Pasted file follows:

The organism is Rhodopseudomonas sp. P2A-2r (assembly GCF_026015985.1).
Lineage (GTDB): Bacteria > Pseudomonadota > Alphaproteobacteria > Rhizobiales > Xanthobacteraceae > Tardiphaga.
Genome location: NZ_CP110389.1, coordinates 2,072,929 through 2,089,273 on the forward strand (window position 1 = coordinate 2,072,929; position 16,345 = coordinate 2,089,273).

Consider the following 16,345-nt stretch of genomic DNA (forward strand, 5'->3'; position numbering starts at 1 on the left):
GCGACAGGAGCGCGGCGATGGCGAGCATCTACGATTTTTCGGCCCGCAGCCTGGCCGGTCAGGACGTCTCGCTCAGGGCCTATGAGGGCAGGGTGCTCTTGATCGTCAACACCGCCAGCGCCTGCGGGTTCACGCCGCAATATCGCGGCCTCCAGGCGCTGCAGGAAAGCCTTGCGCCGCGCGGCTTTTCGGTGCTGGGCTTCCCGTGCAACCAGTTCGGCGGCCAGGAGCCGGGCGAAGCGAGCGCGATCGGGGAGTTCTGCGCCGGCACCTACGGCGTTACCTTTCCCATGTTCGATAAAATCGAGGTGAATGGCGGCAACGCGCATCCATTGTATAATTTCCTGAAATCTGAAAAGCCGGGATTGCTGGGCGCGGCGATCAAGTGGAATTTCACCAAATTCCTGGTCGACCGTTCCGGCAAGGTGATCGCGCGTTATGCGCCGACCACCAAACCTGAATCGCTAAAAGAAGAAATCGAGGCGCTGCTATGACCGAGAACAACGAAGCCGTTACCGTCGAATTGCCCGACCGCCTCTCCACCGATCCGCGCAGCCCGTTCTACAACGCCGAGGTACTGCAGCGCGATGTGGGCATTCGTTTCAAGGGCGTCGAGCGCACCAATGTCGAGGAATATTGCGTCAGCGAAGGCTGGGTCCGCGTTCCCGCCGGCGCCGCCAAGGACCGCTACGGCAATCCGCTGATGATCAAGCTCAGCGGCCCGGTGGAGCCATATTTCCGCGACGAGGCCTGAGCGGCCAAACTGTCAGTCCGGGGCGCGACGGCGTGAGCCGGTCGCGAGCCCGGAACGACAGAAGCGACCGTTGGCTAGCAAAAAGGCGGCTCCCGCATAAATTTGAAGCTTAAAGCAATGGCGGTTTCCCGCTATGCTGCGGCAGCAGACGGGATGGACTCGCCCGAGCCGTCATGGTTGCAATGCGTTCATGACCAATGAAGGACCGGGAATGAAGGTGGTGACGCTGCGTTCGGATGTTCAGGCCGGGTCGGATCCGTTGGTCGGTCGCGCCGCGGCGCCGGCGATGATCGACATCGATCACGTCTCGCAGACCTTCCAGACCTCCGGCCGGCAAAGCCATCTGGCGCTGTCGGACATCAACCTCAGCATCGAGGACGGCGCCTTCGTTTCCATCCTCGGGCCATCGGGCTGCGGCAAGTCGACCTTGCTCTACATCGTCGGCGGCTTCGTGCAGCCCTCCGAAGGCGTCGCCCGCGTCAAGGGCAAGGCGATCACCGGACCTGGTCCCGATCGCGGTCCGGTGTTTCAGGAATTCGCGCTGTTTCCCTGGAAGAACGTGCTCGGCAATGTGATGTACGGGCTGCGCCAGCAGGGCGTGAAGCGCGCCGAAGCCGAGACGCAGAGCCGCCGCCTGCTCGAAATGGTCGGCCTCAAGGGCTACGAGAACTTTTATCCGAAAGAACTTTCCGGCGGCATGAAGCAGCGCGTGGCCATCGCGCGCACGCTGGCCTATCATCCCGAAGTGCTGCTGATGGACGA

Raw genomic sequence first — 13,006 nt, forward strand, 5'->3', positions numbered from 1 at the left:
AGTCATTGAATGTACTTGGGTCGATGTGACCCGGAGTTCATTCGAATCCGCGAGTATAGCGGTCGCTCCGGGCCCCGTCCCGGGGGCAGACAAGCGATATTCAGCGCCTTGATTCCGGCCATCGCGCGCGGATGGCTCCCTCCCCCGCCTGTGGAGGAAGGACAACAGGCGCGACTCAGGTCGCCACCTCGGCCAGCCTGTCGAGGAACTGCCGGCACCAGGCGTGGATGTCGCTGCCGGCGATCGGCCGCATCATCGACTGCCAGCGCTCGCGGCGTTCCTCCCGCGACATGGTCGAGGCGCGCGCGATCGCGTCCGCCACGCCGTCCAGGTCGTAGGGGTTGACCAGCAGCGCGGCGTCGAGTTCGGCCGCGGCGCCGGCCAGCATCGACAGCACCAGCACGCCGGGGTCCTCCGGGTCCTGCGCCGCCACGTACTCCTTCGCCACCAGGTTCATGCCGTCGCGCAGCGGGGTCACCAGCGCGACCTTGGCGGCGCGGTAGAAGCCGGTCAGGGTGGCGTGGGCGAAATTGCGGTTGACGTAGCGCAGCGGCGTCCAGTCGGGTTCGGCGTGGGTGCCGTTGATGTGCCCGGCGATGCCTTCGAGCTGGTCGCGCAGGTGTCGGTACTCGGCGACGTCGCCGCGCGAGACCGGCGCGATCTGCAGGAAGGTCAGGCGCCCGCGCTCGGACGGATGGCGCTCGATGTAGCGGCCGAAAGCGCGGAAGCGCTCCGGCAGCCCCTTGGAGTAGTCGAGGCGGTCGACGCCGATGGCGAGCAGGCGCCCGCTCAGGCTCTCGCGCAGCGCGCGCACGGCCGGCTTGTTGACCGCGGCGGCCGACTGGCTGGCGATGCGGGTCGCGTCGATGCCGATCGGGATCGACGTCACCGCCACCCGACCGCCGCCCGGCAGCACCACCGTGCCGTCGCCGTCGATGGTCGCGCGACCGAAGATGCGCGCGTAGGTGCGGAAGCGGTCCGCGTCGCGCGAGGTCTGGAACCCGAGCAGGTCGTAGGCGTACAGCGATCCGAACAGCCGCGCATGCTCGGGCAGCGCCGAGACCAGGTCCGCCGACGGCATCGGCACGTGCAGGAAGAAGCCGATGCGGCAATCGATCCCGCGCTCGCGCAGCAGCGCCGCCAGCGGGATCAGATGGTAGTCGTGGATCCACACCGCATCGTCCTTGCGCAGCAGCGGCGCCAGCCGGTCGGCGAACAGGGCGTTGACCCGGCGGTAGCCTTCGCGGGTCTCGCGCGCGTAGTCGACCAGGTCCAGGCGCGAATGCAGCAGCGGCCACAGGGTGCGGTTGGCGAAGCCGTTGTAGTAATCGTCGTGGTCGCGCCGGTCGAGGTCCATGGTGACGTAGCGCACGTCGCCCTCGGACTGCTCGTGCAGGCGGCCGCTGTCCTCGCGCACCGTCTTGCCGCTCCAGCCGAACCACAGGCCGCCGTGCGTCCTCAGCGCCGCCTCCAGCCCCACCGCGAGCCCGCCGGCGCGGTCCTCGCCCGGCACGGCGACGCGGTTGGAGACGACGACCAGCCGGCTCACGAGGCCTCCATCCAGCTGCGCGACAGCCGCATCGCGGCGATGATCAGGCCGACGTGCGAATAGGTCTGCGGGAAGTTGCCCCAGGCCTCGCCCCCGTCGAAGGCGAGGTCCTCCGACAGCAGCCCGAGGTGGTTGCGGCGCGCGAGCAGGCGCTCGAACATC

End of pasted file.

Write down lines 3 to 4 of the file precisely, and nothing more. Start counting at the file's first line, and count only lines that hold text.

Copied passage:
Genome location: NZ_CP110389.1, coordinates 2,072,929 through 2,089,273 on the forward strand (window position 1 = coordinate 2,072,929; position 16,345 = coordinate 2,089,273).

Consider the following 16,345-nt stretch of genomic DNA (forward strand, 5'->3'; position numbering starts at 1 on the left):